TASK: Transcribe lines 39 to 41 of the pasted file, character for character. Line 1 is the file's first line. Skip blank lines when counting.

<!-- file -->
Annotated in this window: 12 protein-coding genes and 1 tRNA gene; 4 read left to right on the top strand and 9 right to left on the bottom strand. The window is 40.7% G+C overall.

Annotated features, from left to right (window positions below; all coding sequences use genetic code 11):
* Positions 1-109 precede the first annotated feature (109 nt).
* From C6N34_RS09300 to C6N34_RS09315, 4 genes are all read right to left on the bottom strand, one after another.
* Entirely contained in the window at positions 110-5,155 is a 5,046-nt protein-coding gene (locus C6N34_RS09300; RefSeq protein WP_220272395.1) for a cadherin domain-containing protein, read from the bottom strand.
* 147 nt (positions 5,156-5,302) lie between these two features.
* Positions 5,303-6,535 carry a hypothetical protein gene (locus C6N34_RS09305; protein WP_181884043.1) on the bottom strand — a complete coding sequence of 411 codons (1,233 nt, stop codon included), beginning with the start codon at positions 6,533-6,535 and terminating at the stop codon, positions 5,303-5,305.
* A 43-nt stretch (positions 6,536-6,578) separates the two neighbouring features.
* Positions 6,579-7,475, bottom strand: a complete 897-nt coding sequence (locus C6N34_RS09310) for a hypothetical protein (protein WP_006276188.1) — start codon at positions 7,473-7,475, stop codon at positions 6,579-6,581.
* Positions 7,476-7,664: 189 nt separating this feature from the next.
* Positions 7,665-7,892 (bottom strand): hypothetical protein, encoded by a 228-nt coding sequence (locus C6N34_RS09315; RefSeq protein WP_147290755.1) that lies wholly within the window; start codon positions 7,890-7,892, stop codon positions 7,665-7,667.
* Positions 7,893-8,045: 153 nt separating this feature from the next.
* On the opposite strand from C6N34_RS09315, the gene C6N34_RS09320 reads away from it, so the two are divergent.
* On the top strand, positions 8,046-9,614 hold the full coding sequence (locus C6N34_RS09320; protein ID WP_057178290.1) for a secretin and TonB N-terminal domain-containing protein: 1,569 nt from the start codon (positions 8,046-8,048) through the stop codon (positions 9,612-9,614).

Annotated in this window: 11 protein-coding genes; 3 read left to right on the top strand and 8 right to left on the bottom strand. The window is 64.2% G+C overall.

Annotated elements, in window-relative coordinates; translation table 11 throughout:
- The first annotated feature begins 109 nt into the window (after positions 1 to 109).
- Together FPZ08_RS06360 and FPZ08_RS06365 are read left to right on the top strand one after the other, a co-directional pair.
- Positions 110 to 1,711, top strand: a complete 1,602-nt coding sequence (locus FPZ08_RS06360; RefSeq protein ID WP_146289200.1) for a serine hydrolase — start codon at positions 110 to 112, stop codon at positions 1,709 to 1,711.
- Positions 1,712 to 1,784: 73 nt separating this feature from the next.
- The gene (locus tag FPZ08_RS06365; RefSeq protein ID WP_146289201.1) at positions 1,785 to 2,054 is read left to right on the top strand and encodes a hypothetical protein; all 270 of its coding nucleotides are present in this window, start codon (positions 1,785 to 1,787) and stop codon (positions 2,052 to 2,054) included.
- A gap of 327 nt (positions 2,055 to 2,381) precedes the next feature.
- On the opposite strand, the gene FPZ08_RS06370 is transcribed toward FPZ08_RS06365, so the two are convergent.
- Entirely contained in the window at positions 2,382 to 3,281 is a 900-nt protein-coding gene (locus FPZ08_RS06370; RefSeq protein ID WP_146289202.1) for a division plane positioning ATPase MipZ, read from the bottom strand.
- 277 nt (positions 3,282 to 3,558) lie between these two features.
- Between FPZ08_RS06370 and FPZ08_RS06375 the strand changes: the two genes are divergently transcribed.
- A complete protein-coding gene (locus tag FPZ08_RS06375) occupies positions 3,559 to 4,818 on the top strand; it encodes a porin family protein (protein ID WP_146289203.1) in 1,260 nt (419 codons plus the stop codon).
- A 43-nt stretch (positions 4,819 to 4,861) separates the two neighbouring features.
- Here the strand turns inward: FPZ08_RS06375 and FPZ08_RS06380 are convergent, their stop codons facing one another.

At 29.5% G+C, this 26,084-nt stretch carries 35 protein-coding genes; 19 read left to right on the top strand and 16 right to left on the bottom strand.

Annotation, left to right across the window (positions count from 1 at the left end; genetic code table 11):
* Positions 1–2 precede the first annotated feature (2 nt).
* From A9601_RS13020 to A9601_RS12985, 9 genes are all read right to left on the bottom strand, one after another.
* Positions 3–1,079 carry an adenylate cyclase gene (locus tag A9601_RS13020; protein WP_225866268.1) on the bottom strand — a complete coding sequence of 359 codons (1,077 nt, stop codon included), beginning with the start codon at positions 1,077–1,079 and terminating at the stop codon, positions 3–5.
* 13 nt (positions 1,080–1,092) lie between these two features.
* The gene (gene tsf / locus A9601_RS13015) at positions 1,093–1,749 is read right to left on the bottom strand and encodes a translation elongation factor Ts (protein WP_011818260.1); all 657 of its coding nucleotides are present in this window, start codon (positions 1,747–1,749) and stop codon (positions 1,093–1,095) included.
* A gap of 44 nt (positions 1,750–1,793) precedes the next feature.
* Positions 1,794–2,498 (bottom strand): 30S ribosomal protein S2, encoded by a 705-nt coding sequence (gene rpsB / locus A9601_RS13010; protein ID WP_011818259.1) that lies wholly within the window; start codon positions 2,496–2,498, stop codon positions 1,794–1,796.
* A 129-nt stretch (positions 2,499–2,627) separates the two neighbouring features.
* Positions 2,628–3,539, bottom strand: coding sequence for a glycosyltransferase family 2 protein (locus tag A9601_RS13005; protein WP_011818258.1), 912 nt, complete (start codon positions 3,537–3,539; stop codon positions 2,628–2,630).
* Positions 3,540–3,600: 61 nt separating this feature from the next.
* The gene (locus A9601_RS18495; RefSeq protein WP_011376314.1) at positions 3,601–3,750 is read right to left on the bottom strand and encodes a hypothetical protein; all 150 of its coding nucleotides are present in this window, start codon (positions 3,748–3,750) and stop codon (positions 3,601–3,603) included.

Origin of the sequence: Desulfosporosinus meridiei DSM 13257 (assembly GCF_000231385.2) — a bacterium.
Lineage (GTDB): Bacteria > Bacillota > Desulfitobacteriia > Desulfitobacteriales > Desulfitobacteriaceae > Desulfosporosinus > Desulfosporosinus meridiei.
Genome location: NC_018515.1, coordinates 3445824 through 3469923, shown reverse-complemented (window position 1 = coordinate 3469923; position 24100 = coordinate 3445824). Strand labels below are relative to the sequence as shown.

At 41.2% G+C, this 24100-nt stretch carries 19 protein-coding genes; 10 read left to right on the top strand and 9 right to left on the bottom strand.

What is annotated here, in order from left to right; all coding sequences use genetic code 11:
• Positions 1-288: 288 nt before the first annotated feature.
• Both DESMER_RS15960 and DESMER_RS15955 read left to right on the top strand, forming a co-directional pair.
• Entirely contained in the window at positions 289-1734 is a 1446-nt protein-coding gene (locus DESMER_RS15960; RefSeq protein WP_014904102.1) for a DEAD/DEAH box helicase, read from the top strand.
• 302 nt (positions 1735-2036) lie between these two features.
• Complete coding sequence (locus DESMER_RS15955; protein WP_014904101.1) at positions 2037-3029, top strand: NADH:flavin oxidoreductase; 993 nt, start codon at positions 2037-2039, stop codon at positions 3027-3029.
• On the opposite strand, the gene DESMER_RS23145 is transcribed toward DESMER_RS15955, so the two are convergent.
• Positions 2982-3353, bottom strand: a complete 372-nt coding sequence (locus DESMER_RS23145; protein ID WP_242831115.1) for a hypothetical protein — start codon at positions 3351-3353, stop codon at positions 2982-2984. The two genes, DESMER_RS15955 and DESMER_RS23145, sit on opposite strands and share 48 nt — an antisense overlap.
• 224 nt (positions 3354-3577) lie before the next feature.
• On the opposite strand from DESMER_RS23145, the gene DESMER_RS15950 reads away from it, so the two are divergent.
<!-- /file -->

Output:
* A 129-nt stretch (positions 2,499–2,627) separates the two neighbouring features.
* Positions 2,628–3,539, bottom strand: coding sequence for a glycosyltransferase family 2 protein (locus tag A9601_RS13005; protein WP_011818258.1), 912 nt, complete (start codon positions 3,537–3,539; stop codon positions 2,628–2,630).
* Positions 3,540–3,600: 61 nt separating this feature from the next.